- Objective 3: Propose new approaches to improve resilient HMT performance, including the development of intelligent Sentinel that is aware of risk attitudes and risk behaviors of the pilot.
Overview of Experiment: Our experiment intended to examine resilient human-machine cooperation under suboptimal systems operation due to malicious cyberattacks on military assets. It focused on cyberattacks that corrupt the performance of an unmanned aerial systems (UAS). In particular, the experiment tested the pilot’s selection of recovery solutions as well as confirmatory actions under simulated cyberattacks, with the set of solutions representing the tradeoffs between the quality and time cost to the ongoing mission. The pilots were recruited at the AFIT and oriented on the concept of resilient HMT and cyberattacks (i.e., how cyberattack-resilient solutions could impact system recovery), about basic UAS components (including Sentinel), and how to control interfaces. And when a simulation-in-the-loop test began, the participant was briefed about the mission. At the end of each mission scenario, the participant logged in an online survey to record their own reasoning and response options selected for the specific mission scenario being tested, including how tradeoff decisions were made and the confidence in making those decisions.
Intellectual Merit: Today, emerging cybersecurity systems for countering cyberattacks are intended either to replace, or be replaced by, humans when disruptive threats emerge. That approach fails to take advantage of human-and-machine synergies that could have enabled more resilient systems. The key hypotheses examined in our project were: 1) that human-in-the-loop mission simulation is effective to test resilient HMT performance under disruptive system events, and 2) in those mission scenarios tested, HMT outperforms both operator without system support (i.e., Sentinel) and system reconfigurations without operator, in terms of the quality of the resilient solutions selected for the scenarios. For future research, the project will show that the superiority of the HMT performance will be guaranteed if the system is aware of operator’s risk attitude and risk behaviors (through AI driven approaches), for which the human-in-the-loop simulation will allow the system to learn operator characteristics under various mission context.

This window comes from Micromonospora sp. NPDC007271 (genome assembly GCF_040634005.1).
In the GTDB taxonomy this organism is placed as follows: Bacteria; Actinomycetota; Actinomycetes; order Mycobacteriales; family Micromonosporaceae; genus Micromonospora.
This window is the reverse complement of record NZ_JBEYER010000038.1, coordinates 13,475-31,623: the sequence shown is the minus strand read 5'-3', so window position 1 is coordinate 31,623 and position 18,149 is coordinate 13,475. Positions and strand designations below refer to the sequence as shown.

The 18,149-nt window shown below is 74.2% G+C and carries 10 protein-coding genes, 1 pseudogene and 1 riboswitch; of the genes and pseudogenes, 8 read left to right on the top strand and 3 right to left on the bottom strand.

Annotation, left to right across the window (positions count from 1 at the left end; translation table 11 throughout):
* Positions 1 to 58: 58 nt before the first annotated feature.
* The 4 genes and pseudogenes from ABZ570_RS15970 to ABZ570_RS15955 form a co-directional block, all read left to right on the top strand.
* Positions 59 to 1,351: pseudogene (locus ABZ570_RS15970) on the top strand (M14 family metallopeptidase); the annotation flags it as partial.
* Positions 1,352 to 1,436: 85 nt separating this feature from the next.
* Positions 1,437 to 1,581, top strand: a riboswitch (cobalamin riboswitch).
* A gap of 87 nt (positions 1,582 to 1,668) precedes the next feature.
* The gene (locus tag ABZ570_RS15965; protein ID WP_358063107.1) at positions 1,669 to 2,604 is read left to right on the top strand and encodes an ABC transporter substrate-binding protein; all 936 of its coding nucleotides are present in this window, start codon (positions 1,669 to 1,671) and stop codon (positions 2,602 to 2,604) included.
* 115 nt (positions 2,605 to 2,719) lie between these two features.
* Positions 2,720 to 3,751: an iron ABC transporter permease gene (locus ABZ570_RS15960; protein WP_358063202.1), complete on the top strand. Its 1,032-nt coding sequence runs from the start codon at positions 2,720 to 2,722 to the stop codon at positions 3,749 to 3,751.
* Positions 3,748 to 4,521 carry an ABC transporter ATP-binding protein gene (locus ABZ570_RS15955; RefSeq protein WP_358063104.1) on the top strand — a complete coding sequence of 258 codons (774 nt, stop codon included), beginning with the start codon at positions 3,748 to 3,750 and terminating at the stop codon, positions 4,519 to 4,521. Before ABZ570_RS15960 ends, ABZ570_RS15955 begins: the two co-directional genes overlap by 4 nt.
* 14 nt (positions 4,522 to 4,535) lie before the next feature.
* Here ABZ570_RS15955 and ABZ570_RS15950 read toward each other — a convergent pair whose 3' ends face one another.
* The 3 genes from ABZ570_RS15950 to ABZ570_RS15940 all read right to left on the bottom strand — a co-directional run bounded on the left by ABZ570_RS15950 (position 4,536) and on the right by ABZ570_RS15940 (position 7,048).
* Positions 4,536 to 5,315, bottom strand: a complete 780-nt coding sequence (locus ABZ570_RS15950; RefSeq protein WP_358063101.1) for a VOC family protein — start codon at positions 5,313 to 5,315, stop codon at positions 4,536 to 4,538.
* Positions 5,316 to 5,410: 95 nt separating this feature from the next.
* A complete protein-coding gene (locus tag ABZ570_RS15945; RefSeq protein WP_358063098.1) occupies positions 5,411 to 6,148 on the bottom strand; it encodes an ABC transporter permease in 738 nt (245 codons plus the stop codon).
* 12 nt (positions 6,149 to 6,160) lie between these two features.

Broader Impacts: The proposed human-in-the-loop approach to measure resilient HMT performance will allow military personnel to experience diverse symptoms/ signs of cyberattacks and the pros and cons of reconfiguration options without imposing risks to the mission. In addition, maintaining an appropriate level of suspicion about the system throughout the mission operation even when no alert has been issued (also, not blindly following system-generated recommendations when they interfere with the mission context) will be an important benefit of simulation learning. That learning paradigm can be extended to other performance-critical workforce training domains, in which the use of AI has been controversial because of either too much or too little confidence on human roles. Still, there may be an unavoidable gap if the post-cyberattack responses would be carried out in real-world ground control missions. Controlling for the levels of immersion, interactivity, and complexity will be crucial to minimizing that gap, and we must succeed in doing so or risk invalidating the research findings.